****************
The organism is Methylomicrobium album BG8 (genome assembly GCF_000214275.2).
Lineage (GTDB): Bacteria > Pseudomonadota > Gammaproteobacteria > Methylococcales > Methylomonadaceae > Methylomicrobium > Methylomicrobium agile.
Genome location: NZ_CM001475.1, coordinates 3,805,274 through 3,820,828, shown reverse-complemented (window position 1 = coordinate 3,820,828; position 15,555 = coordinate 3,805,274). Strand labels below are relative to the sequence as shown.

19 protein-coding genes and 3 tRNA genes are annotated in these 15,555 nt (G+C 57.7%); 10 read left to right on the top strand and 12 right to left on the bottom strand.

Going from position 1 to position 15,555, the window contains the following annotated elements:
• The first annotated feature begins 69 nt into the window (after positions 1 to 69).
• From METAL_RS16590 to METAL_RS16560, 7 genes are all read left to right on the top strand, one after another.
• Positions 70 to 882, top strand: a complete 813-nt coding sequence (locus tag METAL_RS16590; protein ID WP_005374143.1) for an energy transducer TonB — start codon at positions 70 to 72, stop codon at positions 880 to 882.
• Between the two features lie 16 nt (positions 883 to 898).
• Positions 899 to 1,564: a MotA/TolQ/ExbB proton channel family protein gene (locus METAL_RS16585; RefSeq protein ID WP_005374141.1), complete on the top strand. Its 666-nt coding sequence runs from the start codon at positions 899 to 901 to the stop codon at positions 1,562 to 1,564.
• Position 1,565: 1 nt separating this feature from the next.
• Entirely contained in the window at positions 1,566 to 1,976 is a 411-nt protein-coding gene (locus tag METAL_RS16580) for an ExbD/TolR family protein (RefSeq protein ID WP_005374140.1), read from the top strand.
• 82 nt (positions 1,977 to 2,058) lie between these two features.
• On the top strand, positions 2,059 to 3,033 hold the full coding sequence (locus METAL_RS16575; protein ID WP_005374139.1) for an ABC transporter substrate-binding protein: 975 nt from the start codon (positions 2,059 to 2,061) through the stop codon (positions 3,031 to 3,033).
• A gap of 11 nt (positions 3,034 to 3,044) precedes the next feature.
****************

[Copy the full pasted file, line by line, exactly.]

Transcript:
The organism is Methylomicrobium album BG8 (genome assembly GCF_000214275.2).
Lineage (GTDB): Bacteria > Pseudomonadota > Gammaproteobacteria > Methylococcales > Methylomonadaceae > Methylomicrobium > Methylomicrobium agile.
Genome location: NZ_CM001475.1, coordinates 3,805,274 through 3,820,828, shown reverse-complemented (window position 1 = coordinate 3,820,828; position 15,555 = coordinate 3,805,274). Strand labels below are relative to the sequence as shown.

19 protein-coding genes and 3 tRNA genes are annotated in these 15,555 nt (G+C 57.7%); 10 read left to right on the top strand and 12 right to left on the bottom strand.

Going from position 1 to position 15,555, the window contains the following annotated elements:
• The first annotated feature begins 69 nt into the window (after positions 1 to 69).
• From METAL_RS16590 to METAL_RS16560, 7 genes are all read left to right on the top strand, one after another.
• Positions 70 to 882, top strand: a complete 813-nt coding sequence (locus tag METAL_RS16590; protein ID WP_005374143.1) for an energy transducer TonB — start codon at positions 70 to 72, stop codon at positions 880 to 882.
• Between the two features lie 16 nt (positions 883 to 898).
• Positions 899 to 1,564: a MotA/TolQ/ExbB proton channel family protein gene (locus METAL_RS16585; RefSeq protein ID WP_005374141.1), complete on the top strand. Its 666-nt coding sequence runs from the start codon at positions 899 to 901 to the stop codon at positions 1,562 to 1,564.
• Position 1,565: 1 nt separating this feature from the next.
• Entirely contained in the window at positions 1,566 to 1,976 is a 411-nt protein-coding gene (locus tag METAL_RS16580) for an ExbD/TolR family protein (RefSeq protein ID WP_005374140.1), read from the top strand.
• 82 nt (positions 1,977 to 2,058) lie between these two features.
• On the top strand, positions 2,059 to 3,033 hold the full coding sequence (locus METAL_RS16575; protein ID WP_005374139.1) for an ABC transporter substrate-binding protein: 975 nt from the start codon (positions 2,059 to 2,061) through the stop codon (positions 3,031 to 3,033).
• A gap of 11 nt (positions 3,034 to 3,044) precedes the next feature.